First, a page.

Nota bene to Sh. 'n' Sh. commenter Geo. Mitchell — Any system of logic that employs false or irrelevant premises is useless, as sound as the conclusory derivations from those false or irrelevant premises may be.

13 comments:

gnarlytrombone said...

Tom's interpretation is, shall we say, rather expansive

Ah, so now the parenthetical door knocks and phone calls are attributed to you.

Ed Fallone said...

Below is a link to an interesting article that surveys various state laws on the topic of "election bribery." The focus of the article is to consider whether various internet "vote swapping" schemes violate state election laws. However, the discussion illustrates how varied the state statutes are and how some of these statutes criminalize activity that is directed at third parties who might encourage or induce electors:

http://www.ncjolt.org/sites/default/files/worleypd.pdf

Given the variety of approaches taken by the states, I don't find Tom's interpretation of the plain meaning of the Wisconsin statute to be "absurd" in the least.

illusory tenant said...

Thanks. Wonder if Jim Bopp read that article.

gnarlytrombone said...

Huh. Strange that Minnesota didn't try to shut down all canvassing because of Nader's vote swap site.

John Foust said...

Direct link for the copy-paste impaired.

And more on Speed Queen BBQ.

Rick Esenberg said...

I don't think you're following my argument. I am not saying that the thing of value must be given or offered to the elector. What I am saying, to borrow a principle from contract law, is that the offer or gift must be consideration for the elector's decision to vote or refrain from voting. I offered the example of someone offering money to my son to induce me to stay home on election day.

That seems consistent with both the wording of the statute in which the elector must be the object of an inducement and avoids results that you must concede are absurd. On your reading of the statute, it would be illegal to pay someone to produce a ad encouraging people to vote.

Ed provides a link to an interesting article but he doesn't explain what in the laws of another state would support such an expansive view of electoral bribery and I certainly couldn't find anything in it that offers such support.

WRTL should not be charged unless there are some facts to support an inference that the gift cards were offered or given (whether to the elector or a third person) as consideration for an elector's decision to vote or not to vote.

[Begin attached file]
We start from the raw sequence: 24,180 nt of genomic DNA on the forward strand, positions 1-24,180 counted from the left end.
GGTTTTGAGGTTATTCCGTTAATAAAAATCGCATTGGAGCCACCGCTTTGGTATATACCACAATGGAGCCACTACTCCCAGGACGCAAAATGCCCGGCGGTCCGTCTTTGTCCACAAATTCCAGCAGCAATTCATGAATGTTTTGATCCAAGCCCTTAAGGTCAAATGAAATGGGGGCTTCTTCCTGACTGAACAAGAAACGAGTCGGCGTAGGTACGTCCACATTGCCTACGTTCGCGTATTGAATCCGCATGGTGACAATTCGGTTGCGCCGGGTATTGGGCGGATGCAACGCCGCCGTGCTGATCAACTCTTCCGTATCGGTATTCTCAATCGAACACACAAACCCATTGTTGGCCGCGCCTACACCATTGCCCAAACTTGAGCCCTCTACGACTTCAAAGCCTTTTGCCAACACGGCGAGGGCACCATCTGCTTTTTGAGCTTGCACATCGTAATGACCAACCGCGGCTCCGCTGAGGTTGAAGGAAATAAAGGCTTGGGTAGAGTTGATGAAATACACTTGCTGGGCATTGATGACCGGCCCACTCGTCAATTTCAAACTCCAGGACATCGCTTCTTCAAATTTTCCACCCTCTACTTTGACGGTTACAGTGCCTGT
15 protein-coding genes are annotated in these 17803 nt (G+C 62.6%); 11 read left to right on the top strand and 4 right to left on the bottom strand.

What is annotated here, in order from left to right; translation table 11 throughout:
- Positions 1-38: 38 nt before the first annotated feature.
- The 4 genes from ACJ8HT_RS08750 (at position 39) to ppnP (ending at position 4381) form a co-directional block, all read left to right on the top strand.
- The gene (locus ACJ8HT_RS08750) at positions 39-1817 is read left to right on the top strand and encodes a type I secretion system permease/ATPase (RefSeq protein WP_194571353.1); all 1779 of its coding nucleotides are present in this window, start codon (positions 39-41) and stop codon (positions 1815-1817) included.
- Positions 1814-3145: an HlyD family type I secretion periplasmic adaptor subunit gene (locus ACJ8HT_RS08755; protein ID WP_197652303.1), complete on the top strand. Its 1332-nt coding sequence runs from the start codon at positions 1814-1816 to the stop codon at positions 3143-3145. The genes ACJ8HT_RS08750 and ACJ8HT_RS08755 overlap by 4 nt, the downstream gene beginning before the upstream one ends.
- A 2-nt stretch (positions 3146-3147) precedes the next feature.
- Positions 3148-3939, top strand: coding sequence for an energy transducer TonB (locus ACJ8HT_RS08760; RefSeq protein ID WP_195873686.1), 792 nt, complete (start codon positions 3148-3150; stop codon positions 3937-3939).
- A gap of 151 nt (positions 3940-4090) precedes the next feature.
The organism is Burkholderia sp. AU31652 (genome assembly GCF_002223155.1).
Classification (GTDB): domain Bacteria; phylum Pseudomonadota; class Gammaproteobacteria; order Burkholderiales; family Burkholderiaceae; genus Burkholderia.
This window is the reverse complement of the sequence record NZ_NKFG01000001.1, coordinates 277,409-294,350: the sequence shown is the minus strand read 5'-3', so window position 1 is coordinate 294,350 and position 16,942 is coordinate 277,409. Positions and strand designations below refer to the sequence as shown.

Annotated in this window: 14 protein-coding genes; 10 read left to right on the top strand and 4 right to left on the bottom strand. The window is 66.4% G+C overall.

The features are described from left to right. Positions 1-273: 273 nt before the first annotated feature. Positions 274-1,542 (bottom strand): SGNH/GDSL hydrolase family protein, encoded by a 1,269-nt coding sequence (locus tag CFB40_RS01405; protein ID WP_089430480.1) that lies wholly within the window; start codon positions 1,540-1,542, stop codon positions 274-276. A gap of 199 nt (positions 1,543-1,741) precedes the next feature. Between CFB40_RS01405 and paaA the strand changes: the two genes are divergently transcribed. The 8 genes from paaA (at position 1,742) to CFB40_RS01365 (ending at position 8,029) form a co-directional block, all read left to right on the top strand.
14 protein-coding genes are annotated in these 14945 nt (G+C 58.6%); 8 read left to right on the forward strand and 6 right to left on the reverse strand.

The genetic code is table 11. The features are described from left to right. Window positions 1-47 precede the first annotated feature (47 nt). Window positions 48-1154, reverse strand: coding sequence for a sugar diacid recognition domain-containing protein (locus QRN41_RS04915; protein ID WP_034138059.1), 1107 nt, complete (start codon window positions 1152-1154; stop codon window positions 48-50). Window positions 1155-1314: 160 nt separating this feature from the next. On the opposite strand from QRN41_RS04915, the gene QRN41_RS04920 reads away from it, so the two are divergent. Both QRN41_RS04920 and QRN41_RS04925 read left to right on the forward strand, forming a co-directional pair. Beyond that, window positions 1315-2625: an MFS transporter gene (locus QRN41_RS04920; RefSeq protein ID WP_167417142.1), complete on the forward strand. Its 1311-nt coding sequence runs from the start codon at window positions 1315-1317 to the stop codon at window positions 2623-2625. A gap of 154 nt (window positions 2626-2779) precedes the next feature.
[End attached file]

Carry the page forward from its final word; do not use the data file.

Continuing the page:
I really don't think your interpretation gets even one vote on the state Supreme Court.

illusory tenant said...

On your reading of the statute, it would be illegal to pay someone to produce an ad encouraging people to vote.

Pretty bad law huh?

WRTL should not be charged unless there are some facts to support an inference that the gift cards were offered to a third person as consideration for an elector's decision to vote or not to vote.

[Edited for disjunctions.]

But isn't that exactly what happened?

gnarlytrombone said...

an elector's decision to vote or not to vote

A completed ballot application being a damn sight closer to evidence of intent than an affirmative answer to "Can I count on your support?"

Ninja said...

Seriously? You're still at this? Even a cursory look at the case law shows that the elector's voting behavior has to hinge on the bribe to the third party. The DA would have to prove that a person voted only so that a volunteer could earn 1/100th (or whatever the quota) of a gift card. That's silly and impossible.

The law is intended to get at that old "Vote for me and I'll give your daughter a job" tactic. In that case the benefit, even though it's not a tangible benefit, goes to the voter, whose daughter, who he or she presumably cares about a great deal, now has a new job. That's a bribe, even though it's not a bribe that goes directly to the voter.

That's very, very different than compensating someone for registering voters, or driving people to the polls, or dropping campaign literature off on doorsteps. The voter who gets a "Vote for Joe" flyer under his windshield isn't going to vote for Joe just because some kid got paid 8 bucks an hour to drop off the flyer. That would be absurd. And voters in Milwaukee didn't vote in the recall elections just because some random volunteer received a gift card for signing people up for absentee ballots. Equally absurd.

You would be violating the law under your reading. You give money to a third party (your internet host) to facilitate your messages that are intended to influence voting behavior. How is that different than giving a kid a gift card for signing up voters? If anything, your conduct is even more objectionable under your reading of the law because you're actually encouraging particular policy positions rather than just encouraging people to vote.

You should really turn yourself in or drop this bizarre mess of an argument.

illusory tenant said...

Which case law are you advising me to have a cursory look at?

Ninja said...

I could be wrong about case law addressing the necessity of proving actual inducement. I can't find the case that popped up after a quick search last week when I read your first post on this subject and I'm not going to spend any more time on it.

But even assuming that there's no case law explicitly explaining such a requirement, there has to be some relationship between the person receiving a benefit and the person voting, otherwise this blog is illegal. TV ads are illegal. Bumper stickers (unless they're homemade and only displayed by the person who created them) are illegal. Rock the Vote is illegal. The entire political industry is illegal. And that seems pretty absurd, and not at all helpful to the cause of prohibiting actual bribery.

Anonymous said...

Ninja--Why should any organization offer gift cards to get people to convince others to vote? To me, that is absurd.

illusory tenant said...

There has to be some relationship between the person receiving a benefit and the person voting ...

Where do you find that in the statute?